Alexandria, Virginia — The American South (Mid-Atlantic)
City of Alexandria Est. 1749
During the Civil War occupation of Alexandria, Union forces commandeered the building and used it as a Chief Commissary Office of the U.S. Commissary Quartermaster. Knowing that northern troops would occupy the bank, the manager hid all the gold from the vault, and returned it to depositors once the war ended. The building served as a triage hospital for wounded soldiers after the first Battle of Bull Run.
After the war, the building became the home of the First Virginia Bank, then a warehouse for pharmaceutical wholesalers Leadbeater and Sons. In 1925, the Free Methodist Church of North America purchased the building and used it as a house of worship. The Northern Virginia Fine Arts Association bought the building in 1964, restored it to its current condition, and renamed it the Athenaeum. Today the Athenaeum is open to the public as
Erected by City of Alexandria.
Location. 38° 48.26′ N, 77° 2.484′ W. Marker is in Alexandria, Virginia. Marker is at the intersection of King Street and South Lee Street, on the right when traveling east on King Street. Touch for map. Marker is at or near this postal address: 132 King Street, Alexandria VA 22314, United States of America. Touch for directions.
Other nearby markers. At least 8 other markers are within walking distance of this marker. The Port City (a few steps from this marker); Historic Alexandria (within shouting distance of this marker); Home of George Gilpin 1740-1813 (within shouting distance of this marker); Stabler-Leadbeater Apothecary Museum (within shouting distance of this marker); Col. John Fitzgerald (about 300 feet away, measured in a direct line); The Ramsay House (about 300 feet away); a different marker also named The Ramsay House (about 300 feet away); War of 1812 (about 300 feet away). Touch for a list and map of all markers in Alexandria.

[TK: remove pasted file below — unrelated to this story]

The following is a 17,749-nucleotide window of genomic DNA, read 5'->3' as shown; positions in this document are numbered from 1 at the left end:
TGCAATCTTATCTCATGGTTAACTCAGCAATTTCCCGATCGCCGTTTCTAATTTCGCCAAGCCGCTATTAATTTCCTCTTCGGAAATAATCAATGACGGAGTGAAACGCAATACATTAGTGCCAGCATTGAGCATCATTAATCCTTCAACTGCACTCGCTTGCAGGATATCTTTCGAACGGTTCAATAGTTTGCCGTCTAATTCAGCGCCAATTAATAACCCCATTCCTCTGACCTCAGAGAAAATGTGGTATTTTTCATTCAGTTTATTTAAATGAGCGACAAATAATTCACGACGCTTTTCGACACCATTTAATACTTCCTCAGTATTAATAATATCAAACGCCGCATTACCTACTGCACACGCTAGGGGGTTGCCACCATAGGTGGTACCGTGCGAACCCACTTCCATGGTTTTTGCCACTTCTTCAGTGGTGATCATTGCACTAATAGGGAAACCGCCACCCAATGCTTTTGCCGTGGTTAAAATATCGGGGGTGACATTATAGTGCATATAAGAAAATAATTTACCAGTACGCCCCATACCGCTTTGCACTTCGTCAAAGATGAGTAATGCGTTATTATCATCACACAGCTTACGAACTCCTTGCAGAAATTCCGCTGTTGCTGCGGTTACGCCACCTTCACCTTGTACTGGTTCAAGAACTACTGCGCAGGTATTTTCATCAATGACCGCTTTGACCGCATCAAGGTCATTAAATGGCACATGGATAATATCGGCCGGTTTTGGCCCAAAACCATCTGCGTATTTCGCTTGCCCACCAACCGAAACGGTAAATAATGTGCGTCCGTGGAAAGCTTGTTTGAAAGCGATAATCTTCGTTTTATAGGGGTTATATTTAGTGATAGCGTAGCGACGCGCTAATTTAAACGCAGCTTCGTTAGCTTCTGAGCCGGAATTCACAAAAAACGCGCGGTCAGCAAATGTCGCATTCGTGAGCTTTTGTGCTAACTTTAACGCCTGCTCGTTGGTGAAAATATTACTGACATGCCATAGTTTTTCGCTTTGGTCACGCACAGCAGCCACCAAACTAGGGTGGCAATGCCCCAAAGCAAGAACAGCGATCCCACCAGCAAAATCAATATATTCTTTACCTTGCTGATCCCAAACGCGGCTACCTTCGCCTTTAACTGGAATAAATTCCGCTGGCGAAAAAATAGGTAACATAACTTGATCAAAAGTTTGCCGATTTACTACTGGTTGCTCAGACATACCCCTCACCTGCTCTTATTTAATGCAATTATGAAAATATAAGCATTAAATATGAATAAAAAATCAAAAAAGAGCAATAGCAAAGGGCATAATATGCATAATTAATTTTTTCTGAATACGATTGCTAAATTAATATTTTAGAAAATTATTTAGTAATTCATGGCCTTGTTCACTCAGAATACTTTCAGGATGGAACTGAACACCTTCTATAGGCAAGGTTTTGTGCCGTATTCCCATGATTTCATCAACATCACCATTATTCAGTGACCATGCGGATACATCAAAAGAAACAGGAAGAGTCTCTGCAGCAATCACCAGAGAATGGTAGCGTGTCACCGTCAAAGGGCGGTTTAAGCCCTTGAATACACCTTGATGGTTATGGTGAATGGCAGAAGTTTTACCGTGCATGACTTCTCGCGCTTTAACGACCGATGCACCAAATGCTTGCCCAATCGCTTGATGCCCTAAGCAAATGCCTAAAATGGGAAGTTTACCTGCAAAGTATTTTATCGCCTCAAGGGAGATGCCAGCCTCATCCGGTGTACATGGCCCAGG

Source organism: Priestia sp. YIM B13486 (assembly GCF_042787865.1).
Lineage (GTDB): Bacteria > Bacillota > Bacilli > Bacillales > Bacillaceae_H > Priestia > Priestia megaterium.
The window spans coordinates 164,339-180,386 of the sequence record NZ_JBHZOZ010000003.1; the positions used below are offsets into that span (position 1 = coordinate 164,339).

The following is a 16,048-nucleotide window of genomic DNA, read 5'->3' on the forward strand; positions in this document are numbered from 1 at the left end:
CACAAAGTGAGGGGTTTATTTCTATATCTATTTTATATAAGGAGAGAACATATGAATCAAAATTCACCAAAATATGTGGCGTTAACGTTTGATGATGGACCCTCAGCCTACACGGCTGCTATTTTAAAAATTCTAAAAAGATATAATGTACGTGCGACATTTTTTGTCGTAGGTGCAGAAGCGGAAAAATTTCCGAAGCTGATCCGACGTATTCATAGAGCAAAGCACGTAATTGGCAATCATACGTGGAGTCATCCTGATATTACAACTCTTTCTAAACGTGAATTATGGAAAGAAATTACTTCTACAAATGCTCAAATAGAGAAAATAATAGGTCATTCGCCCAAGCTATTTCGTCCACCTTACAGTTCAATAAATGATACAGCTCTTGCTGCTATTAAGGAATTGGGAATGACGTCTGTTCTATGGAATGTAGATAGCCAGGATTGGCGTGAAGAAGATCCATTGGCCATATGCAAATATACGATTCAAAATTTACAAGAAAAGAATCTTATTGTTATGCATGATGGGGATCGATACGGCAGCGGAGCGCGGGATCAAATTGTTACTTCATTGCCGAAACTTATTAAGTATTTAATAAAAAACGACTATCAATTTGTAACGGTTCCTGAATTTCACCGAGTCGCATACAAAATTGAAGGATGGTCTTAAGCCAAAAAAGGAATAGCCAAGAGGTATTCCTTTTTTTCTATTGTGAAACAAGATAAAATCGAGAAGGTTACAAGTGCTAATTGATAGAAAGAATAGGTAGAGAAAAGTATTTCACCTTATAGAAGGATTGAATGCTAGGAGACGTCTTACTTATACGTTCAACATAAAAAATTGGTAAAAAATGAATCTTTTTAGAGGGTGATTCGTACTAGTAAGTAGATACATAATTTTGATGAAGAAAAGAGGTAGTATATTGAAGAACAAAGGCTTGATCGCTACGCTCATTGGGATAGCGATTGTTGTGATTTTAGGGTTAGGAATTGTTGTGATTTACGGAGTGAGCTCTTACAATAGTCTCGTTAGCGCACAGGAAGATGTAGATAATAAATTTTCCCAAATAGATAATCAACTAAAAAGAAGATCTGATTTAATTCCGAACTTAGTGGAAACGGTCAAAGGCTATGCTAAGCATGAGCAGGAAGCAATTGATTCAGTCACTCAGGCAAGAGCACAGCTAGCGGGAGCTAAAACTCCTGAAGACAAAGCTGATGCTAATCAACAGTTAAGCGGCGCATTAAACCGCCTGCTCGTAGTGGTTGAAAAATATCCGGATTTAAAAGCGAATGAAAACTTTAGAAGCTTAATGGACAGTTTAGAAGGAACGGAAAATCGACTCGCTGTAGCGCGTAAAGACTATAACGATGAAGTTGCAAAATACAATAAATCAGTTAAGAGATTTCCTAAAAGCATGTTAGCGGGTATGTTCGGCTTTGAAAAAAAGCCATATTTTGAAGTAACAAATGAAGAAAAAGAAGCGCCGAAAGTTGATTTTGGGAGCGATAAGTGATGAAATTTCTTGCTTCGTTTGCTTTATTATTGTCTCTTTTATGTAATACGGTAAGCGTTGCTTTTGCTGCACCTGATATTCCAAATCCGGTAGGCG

Categories. • Architecture • Arts, Letters, Music • Churches & Religion • Industry & Commerce • War, US Civil •
More. Search the internet for The Athenaeum.
Credits. This page was last revised on April 2, 2018. This page originally submitted on April 1, 2018, by Devry Becker Jones of Washington, District of Columbia. This page has been viewed 75 times since then and 6 times this year. Photos: 1, 2, 3, 4. submitted on April 1, 2018, by Devry Becker Jones of Washington, District of Columbia. • Bernard Fisher was the editor who published this page.